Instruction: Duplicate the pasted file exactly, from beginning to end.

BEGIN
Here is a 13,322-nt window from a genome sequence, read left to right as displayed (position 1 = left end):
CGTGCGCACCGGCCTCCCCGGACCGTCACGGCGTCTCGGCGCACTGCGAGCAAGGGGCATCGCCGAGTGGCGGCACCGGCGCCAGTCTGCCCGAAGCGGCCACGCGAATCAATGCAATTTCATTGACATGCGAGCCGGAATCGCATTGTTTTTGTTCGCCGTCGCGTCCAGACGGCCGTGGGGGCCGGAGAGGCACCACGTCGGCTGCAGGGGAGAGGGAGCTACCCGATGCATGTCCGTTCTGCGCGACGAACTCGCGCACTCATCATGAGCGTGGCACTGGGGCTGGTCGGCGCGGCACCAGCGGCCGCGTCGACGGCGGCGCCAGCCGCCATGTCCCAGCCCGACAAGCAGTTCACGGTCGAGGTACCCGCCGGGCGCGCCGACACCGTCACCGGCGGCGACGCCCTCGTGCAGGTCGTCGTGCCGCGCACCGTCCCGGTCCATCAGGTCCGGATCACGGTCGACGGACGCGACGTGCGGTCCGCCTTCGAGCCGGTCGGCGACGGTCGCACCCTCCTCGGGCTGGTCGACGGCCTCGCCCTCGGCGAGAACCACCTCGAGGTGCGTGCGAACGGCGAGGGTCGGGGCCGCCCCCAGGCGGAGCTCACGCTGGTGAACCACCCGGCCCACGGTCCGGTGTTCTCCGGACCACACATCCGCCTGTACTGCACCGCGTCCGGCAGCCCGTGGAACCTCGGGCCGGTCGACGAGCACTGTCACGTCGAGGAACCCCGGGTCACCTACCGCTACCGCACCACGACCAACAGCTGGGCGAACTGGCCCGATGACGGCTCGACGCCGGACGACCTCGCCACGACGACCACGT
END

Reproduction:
Here is a 13,322-nt window from a genome sequence, read left to right as displayed (position 1 = left end):
CGTGCGCACCGGCCTCCCCGGACCGTCACGGCGTCTCGGCGCACTGCGAGCAAGGGGCATCGCCGAGTGGCGGCACCGGCGCCAGTCTGCCCGAAGCGGCCACGCGAATCAATGCAATTTCATTGACATGCGAGCCGGAATCGCATTGTTTTTGTTCGCCGTCGCGTCCAGACGGCCGTGGGGGCCGGAGAGGCACCACGTCGGCTGCAGGGGAGAGGGAGCTACCCGATGCATGTCCGTTCTGCGCGACGAACTCGCGCACTCATCATGAGCGTGGCACTGGGGCTGGTCGGCGCGGCACCAGCGGCCGCGTCGACGGCGGCGCCAGCCGCCATGTCCCAGCCCGACAAGCAGTTCACGGTCGAGGTACCCGCCGGGCGCGCCGACACCGTCACCGGCGGCGACGCCCTCGTGCAGGTCGTCGTGCCGCGCACCGTCCCGGTCCATCAGGTCCGGATCACGGTCGACGGACGCGACGTGCGGTCCGCCTTCGAGCCGGTCGGCGACGGTCGCACCCTCCTCGGGCTGGTCGACGGCCTCGCCCTCGGCGAGAACCACCTCGAGGTGCGTGCGAACGGCGAGGGTCGGGGCCGCCCCCAGGCGGAGCTCACGCTGGTGAACCACCCGGCCCACGGTCCGGTGTTCTCCGGACCACACATCCGCCTGTACTGCACCGCGTCCGGCAGCCCGTGGAACCTCGGGCCGGTCGACGAGCACTGTCACGTCGAGGAACCCCGGGTCACCTACCGCTACCGCACCACGACCAACAGCTGGGCGAACTGGCCCGATGACGGCTCGACGCCGGACGACCTCGCCACGACGACCACGT